There’s lots exciting outdoor news of the fishing kind this week, so let’s jump right in and see what’s happening.

 

Delayed Harvest trout season has begun!

Hear ye, hear ye! Georgia’s “Delayed Harvest” trout season is open!

Running from Nov. 1 through May 14 on sections of five Georgia streams, the “DH” season gives anglers the opportunity to experience good trout fishing during the colder months of late fall, winter and early spring. 

Here’s how it works. Some streams which are too warm for trout during the summer can still become cool enough for trout during fall, winter and early spring. Recognizing that fact, fishery professionals designate and manage those waters for catch-and-release trout fishing through fall, winter and spring. The “harvest” of the trout is delayed until warmer weather arrives in late spring – thus the name “Delayed Harvest.”

Georgia’s Delayed Harvest program currently includes portions of five streams:

Amicalola Creek from Steele Bridge Road (CR 192) downstream to the Ga. 53 bridge

Chattahoochee River from the mouth of Sope Creek downstream to US 41

Chattooga River (Rabun County) from the mouth of Reed Creek downstream to the Ga. 28 bridge

Smith Creek in Unicoi State Park from below Unicoi Lake dam downstream to the park boundary

Toccoa River from 0.4 miles above Shallowford Bridge upstream to a point 450 feet upstream of the Sandy Bottom Canoe Access.

Special regulations apply to Delayed Harvest waters during the DH season. You can find complete info at georgiawildlife.com, but here’s a summary:

Artificials only (that means no worms, crickets, Powerbait, or other “digestible” baits)

Strict catch-and-release (all fish caught must be immediately returned to the water)

Only single-hook lures can be used (lures with treble hooks are not permitted). 

 

However, it’s okay to use multi-fly “dropper” rigs when fly fishing as long as each individual fly has just one hook.

Many of the anglers you meet on DH water will be fly fishing. Favorite flies include egg imitations such as Y2Ks or pink Sucker Spawn flies, San Juan Worms or Squirmy Worms, pink Sucker Spawn flies, and flashy streamers (minnow imitations) such as Woolly Buggers, the Rolex fly, or the Hudson Streamer.

Spin fishing enthusiasts often favor a Roostertail, a Mepps Spinner, or a white or pink curly-tailed grub-and-jig.  

One great thing about DH fishing in Georgia is that you can be pretty sure that there are plenty of trout in the water. That makes DH waters a great place to hone your trout fishing skills or to introduce young anglers to trout fishing. 

I’m already hearing reports of some great days on Georgia’s DH streams. I hope you can get out there and enjoy the fun too!

 

Get involved – stock some trout!

This year, the Georgia Department of Natural Resources will offer several opportunities for you and the family to help stock trout in some of the state’s DH streams. These volunteer-assisted stocking events are a blast and give folks like you and me a chance for some hands-on trout stocking experience. It is an incredible amount of fun!

As it happens, two volunteer stocking events are already scheduled at the Whitewater Unit of the Chattahoochee River National Recreation Area. The first is Thursday, Nov. 8, at 2 p.m.; the second is Tuesday, Nov. 20, at 11 a.m.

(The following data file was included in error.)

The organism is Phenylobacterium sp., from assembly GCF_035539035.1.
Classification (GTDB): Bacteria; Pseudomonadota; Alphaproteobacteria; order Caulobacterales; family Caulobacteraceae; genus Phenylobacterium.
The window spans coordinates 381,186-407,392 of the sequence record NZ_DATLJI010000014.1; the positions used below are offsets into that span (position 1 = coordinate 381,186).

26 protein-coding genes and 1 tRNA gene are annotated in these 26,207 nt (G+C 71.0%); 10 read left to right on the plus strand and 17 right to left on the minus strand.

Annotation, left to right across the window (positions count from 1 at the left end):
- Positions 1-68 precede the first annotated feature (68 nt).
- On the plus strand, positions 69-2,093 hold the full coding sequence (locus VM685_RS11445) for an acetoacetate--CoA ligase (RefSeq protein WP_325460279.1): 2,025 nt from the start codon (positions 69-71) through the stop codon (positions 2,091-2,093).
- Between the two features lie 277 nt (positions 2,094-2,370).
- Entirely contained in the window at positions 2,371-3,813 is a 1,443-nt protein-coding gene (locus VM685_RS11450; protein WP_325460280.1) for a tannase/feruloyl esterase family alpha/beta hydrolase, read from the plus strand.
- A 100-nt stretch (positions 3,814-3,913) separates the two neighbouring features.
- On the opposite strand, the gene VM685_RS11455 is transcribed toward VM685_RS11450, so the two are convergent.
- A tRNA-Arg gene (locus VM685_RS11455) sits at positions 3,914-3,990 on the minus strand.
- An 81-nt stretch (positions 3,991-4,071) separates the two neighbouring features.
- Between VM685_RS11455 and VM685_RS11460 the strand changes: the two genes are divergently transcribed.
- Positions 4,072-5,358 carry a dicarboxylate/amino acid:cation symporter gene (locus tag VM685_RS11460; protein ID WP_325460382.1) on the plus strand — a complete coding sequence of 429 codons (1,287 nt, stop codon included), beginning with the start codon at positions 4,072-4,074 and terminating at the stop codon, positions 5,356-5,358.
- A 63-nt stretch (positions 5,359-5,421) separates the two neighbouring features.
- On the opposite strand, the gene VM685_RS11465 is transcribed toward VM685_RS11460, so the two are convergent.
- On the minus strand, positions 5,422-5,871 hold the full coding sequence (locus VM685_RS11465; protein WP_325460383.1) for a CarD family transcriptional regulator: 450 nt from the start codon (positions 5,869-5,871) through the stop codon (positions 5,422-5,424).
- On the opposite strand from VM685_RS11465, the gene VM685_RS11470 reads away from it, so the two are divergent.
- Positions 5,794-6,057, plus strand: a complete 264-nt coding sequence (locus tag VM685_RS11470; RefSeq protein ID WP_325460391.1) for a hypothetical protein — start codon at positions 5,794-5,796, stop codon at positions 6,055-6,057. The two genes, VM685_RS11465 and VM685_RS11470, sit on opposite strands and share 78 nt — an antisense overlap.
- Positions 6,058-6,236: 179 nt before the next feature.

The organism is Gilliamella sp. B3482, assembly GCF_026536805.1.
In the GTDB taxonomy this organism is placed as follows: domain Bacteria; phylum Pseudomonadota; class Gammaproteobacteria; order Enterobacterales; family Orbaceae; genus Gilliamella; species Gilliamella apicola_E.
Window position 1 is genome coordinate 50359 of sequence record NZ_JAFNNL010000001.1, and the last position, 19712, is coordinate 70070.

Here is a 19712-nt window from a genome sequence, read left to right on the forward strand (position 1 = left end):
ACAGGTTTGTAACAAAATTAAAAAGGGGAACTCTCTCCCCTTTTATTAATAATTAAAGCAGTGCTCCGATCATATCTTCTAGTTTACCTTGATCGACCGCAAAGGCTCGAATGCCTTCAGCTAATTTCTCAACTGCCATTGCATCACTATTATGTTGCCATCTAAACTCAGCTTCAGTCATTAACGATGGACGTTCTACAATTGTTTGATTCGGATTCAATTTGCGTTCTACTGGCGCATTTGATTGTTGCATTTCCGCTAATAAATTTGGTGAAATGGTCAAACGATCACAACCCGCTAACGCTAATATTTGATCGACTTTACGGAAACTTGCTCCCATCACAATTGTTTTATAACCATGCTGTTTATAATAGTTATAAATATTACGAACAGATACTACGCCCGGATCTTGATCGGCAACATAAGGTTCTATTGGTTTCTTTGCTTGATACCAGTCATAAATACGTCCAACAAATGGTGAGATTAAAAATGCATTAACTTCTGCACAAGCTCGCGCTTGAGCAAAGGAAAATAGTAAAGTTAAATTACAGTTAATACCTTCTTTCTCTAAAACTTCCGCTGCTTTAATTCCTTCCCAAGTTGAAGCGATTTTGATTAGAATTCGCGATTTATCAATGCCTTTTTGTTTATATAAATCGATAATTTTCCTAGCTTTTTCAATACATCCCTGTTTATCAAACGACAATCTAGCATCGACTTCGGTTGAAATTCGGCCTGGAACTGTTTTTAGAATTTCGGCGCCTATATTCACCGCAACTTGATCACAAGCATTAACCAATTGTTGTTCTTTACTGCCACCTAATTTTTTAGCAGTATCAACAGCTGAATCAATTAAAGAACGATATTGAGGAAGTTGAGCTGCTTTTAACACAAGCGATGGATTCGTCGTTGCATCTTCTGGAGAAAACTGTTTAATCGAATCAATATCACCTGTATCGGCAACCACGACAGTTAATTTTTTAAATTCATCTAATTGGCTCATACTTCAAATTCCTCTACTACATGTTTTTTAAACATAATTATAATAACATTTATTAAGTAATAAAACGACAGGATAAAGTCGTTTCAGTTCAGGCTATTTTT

“We will need eager fish-toters to show up in waders with 5-gallon buckets to meet in the parking lot at Whitewater Creek,” said Georgia DNR fisheries biologist Hunter Roop. 

What about fishing after stocking is done? Absolutely!

“Everyone is encouraged to bring along their fishing gear to enjoy some pre-Thanksgiving DH trouting action once the stocking is complete,” Hunter said. 

And if you’re new to the sport, you’ll probably find plenty of experienced anglers there to help you learn the ropes – uh, lines – of fishing for Georgia’s DH trout.

 

Make a trout fly at Tie A Fly Day!

Not long ago, I had the pleasure of meeting many of you at the first “Tie A Fly Day” at Alpharetta Outfitters. That exciting event gave folks of all ages the opportunity to personally make a trout fly, and more than 30 excited folks (from 7 to 70!) dropped by to see how much fun it is to create your own fishing flies.

In fact, it was so much fun that we’re going to do it again!

The next Tie A Fly Day is set for Saturday, Nov. 10, again at Alpharetta Outfitters (79 South Main Street in Alpharetta). From 11 a.m. till 3 p.m., I’ll be there to help you (or your kids or grandkids) make your first fly.

This is a drop-in event and is first-come, first served. The tying itself takes about a half hour, and parents will need to stay with children. No reservations are required, but if the table is full you might have to wait a few minutes for the next round. 

I think it’s safe to say that Tie A Fly Day is fun for everybody -- adults and youth, moms and dads, kids and grandkids. It’s fun for me, too, because I get to see how excited folks become when they discover that they really can make their own fishing flies.  All tools, tying supplies and instructional materials are provided; all you need to bring is excitement about learning something new…and maybe a fly box in which to put that new fly that you have tied.

For more info, call Alpharetta Outfitters at 678-762-0027.

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